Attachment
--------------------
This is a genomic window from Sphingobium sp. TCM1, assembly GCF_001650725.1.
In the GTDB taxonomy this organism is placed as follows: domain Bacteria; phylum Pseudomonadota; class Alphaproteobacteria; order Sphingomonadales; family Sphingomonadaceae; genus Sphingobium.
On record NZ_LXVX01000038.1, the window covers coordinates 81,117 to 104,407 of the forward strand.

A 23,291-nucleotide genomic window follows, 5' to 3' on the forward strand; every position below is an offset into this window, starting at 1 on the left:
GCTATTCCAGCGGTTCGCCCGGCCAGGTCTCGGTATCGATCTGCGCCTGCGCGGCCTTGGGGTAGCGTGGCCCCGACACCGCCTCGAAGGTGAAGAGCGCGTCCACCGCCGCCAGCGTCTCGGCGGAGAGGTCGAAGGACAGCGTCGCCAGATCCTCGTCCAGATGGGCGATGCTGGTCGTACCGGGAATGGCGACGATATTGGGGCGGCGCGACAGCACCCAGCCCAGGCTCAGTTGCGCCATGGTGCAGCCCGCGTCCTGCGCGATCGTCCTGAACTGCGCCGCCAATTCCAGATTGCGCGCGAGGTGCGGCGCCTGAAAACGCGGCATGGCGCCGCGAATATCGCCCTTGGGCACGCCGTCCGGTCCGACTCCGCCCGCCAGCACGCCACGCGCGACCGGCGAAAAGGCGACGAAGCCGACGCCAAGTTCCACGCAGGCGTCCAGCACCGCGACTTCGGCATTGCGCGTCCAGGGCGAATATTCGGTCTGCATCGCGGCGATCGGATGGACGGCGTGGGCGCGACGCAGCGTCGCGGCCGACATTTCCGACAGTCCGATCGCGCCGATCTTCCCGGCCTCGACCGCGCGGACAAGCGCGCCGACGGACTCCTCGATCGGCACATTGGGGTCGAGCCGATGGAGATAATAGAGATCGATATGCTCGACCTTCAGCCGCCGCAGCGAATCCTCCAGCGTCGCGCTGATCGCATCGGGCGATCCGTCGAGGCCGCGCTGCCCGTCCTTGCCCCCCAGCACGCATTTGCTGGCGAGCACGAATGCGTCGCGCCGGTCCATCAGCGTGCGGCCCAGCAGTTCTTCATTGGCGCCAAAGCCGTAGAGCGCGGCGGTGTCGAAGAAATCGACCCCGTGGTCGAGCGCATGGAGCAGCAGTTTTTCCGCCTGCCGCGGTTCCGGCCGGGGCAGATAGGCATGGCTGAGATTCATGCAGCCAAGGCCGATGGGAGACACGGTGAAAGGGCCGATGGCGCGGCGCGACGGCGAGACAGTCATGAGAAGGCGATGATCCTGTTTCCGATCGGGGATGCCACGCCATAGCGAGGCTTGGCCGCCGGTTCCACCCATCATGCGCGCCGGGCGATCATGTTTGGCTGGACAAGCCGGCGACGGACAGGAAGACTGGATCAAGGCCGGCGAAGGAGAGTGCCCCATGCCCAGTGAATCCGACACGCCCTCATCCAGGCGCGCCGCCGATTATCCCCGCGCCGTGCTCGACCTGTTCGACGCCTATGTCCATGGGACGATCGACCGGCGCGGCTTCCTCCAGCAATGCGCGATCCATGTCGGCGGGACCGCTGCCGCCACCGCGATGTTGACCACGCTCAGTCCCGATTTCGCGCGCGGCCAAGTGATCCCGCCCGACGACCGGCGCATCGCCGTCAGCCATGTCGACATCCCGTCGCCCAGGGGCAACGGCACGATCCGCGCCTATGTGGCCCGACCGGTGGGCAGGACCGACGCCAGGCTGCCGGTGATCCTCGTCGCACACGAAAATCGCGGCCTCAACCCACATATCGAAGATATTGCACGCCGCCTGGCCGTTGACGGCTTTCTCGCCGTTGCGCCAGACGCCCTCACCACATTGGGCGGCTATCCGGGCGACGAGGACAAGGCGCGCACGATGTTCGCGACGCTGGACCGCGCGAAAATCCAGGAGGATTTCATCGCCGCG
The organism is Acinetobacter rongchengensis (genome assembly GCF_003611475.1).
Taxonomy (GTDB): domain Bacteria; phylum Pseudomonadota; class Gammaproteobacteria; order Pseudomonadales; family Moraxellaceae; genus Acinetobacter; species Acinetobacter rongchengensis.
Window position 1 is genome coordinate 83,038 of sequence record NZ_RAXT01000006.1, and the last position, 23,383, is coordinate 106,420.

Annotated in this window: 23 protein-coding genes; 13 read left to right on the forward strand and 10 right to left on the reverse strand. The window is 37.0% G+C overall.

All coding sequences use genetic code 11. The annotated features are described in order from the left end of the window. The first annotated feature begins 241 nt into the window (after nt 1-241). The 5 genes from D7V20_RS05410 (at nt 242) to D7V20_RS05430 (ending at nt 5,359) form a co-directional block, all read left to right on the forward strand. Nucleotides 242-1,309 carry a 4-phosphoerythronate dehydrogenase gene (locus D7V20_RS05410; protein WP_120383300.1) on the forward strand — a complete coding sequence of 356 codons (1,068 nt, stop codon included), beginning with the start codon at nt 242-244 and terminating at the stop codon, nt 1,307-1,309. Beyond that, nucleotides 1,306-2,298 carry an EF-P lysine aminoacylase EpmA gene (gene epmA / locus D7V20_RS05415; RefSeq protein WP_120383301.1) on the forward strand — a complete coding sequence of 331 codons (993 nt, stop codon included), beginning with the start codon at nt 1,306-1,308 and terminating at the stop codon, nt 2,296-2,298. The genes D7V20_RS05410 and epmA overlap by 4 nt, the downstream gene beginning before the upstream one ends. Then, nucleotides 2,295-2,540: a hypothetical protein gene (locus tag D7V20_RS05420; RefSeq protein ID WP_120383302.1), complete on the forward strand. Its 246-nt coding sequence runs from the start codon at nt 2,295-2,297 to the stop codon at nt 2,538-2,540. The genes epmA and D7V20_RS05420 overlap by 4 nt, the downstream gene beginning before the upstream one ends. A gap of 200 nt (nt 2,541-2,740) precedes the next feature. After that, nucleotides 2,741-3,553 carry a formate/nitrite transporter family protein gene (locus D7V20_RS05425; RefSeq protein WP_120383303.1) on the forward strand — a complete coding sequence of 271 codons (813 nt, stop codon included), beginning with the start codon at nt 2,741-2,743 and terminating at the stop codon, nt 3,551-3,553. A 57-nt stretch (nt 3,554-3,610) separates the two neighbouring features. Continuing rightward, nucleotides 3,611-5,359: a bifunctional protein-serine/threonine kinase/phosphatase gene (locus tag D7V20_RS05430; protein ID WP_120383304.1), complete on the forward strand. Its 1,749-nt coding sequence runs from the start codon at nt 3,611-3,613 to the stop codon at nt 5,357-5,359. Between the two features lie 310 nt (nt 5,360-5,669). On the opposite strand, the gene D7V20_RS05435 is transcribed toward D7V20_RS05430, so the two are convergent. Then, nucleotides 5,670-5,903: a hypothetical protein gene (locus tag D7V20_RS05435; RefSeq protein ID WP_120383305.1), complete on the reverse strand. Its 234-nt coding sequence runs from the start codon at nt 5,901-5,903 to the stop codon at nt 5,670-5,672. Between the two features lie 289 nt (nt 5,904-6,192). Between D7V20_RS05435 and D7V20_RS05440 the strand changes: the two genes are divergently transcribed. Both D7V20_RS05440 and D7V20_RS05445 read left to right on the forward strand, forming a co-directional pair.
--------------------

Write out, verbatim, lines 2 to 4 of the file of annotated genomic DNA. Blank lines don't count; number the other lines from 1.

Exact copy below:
In the GTDB taxonomy this organism is placed as follows: domain Bacteria; phylum Pseudomonadota; class Alphaproteobacteria; order Sphingomonadales; family Sphingomonadaceae; genus Sphingobium.
On record NZ_LXVX01000038.1, the window covers coordinates 81,117 to 104,407 of the forward strand.

A 23,291-nucleotide genomic window follows, 5' to 3' on the forward strand; every position below is an offset into this window, starting at 1 on the left: